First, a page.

I was fortunate enough to be able to take off Christmas week and get a good start on my workbench. I’ve had the idea to build one in my head for a few months now, and have been slowly accumulating the parts and hardware necessary. My intention was to make it possible to take the bench apart and move it with relative ease since I will be moving it from my dad’s shop once I have a shop of my own (side note: apartments suck). I used southern yellow pine, special ordered from Men...
so After setting on the last design (see previous post in this series) I went out to disassemble the bowling alley laminated top – the purpose was to remove all the nails, so that I can drill the dog holes, and also laminate it in a double stack to give me a 4” top on the perimeter (5” in from the edges – for clamping purposes, and leg attachments). This idea turned to be disastrous. The nails are hardened steel, and twisted making the job of pulling them outridicul...
After getting tired of cleaning sawdust out of the nooks and crannies of my planes, I decided to build a little cabinet for them. It’s just a basic scrap plywood box with plywood drawers. I got a couple pairs of 100# full-extension drawer slides off Amazon for the drawers. I’m not the greatest at building carcasses (i.e., making them square), so I had to do some trial and error getting the fit right. For the drawer backs I just screwed on a couple pieces of scrap O...
My bench has had a gaping…er…gap in the middle of it since I built in in December 2012. Since I have Thanksgiving week off, I thought I’d remedy the situation. The divider is a simple piece made with two boards of sapwood-y black walnut with oak spacers. The bench was quite useful for gluing the thing together. The shot below shows that I staggered the spacers to accommodate different sized tools. After a little cleanup on the table saw and some fine...
There were points in this process that I didn’t think I’d get this far. I took some vacation time and spent the past few days trying to get the top finished up. My goal was to have it completely glued up before the first of the year. I’m glad to say that despite a few set backs, I’m a week ahead of my goal. Not only is it a big motivational factor in a long bench building process, but it’ll also allow me to take a few days off to let my achy planing / sawing m...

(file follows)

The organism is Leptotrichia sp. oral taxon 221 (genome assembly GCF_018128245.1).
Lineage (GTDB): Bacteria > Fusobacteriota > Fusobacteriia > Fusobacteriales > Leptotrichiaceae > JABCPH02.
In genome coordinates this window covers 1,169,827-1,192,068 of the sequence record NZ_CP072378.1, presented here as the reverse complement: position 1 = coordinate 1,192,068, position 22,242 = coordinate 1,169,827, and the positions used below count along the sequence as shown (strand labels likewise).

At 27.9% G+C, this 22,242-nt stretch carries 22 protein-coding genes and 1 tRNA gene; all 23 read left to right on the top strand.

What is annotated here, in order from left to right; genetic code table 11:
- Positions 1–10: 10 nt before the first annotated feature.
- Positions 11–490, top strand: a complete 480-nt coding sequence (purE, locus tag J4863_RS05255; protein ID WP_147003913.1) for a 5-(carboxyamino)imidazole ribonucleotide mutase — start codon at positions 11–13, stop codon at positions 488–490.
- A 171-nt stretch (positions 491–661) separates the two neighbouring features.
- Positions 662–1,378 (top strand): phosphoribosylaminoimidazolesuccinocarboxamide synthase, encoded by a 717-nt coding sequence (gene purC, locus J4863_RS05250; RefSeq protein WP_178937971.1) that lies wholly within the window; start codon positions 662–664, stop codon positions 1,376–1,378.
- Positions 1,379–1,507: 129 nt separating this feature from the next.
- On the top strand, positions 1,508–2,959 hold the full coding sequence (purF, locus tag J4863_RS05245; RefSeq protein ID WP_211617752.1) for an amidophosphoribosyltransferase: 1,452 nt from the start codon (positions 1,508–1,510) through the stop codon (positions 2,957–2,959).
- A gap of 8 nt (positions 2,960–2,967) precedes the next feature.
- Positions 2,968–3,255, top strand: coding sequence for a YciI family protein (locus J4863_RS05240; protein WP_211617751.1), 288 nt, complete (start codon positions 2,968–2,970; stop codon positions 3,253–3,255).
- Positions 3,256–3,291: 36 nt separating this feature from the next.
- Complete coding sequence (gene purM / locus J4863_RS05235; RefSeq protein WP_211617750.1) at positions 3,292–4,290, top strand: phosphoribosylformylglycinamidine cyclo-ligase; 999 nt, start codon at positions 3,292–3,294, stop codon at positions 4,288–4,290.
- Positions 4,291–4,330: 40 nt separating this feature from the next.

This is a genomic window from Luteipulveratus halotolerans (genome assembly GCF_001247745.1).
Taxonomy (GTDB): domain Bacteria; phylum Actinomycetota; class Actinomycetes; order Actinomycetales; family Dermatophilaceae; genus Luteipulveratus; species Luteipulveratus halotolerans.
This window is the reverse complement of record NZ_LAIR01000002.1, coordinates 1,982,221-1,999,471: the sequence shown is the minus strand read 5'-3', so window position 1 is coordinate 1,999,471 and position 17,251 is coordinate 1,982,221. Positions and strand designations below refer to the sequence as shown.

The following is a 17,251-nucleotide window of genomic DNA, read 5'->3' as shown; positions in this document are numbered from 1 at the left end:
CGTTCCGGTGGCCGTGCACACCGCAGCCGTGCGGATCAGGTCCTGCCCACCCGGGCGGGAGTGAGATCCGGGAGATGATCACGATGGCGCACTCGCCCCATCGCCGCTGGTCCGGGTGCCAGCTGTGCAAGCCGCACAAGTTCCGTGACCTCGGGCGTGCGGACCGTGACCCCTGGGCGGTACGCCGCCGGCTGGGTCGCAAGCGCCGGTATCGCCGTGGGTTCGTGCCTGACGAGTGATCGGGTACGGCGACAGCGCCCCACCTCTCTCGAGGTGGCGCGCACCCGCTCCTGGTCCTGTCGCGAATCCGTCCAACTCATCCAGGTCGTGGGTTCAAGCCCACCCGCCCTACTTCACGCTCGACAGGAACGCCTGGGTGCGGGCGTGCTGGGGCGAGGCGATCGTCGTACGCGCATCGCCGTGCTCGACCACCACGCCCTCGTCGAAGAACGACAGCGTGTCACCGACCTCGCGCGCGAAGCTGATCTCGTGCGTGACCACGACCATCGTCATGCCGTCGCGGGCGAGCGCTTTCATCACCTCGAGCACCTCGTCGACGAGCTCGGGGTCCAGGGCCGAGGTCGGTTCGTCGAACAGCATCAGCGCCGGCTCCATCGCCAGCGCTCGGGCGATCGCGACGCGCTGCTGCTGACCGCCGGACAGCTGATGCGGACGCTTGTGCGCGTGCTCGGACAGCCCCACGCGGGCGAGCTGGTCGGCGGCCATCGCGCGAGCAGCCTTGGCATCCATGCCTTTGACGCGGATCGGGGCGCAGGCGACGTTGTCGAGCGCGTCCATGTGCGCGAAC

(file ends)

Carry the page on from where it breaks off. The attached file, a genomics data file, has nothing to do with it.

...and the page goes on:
I got some time in the shop tonight and was able to get the sliding board jack made and installed. To make the V-groove at the bottom, I first made two cuts down the center with a rip panel saw. Then I cut a 45-deg kerf from the front / back that met those first two cuts in the middle. Finally, I chopped out the middle section and pared it flat with a 1/4” chisel and cleaned up the slopes with a paring chisel. Here’s a picture after the first 45-deg cut: After the sec...
I spent the evening cleaning up and rearranging my shop the night that I got the top flattened and the leg vise installed. For the first time since I moved into this shop, it actually feels and looks like a work shop. Everything is actually in the proper place, as opposed to being thrown randomly some where in the hectic scramble to get our house remodeled so that we could move in last year. After getting everything cleaned up and organized, I started working on some of the remaining acces...
The day started with me cutting the vise chop into shape. I cut the straight cuts with my rip panel cut (as seen in the first pic below). Then, I cut the curved cuts and glued the chop together. I didn’t have any 8/4 stock, but I did have some 4/4 hard maple and red oak left over from previous projects. So, I hand planed them flat / square and decided to cut the shapes out before the glue up. After letting it sit in the clamps over night, I’m going to clean up the sides of the ch...
FINALLY!!! After several weeks of little to no shop time each day, I finally hit another major milestone. The base is complete; glued up and sitting in the clamps for the night. The past few weeks have been crazy for me: new projects at work, a battle with the flu, getting 15 of my students ready for a competition, etc. I was able to manage about 30 minutes of shop time every other night at best. It was 14 days of knocking out one little task after another until it all came to fruition. I ...
Finally got the bench to the point where it’s time to flatten the top and finish it. Going into the project almost a year ago, I made a promise to myself that I would flatten the top by hand. I’ve seen the fancy router sled used by the Woodwhisperer (among others), but that’s not how I wanted to go (besides the fact that I don’t want to put down $50 on a wide-pass router bit). The top wasn’t too far out of flat, globally. However, there were lots of...
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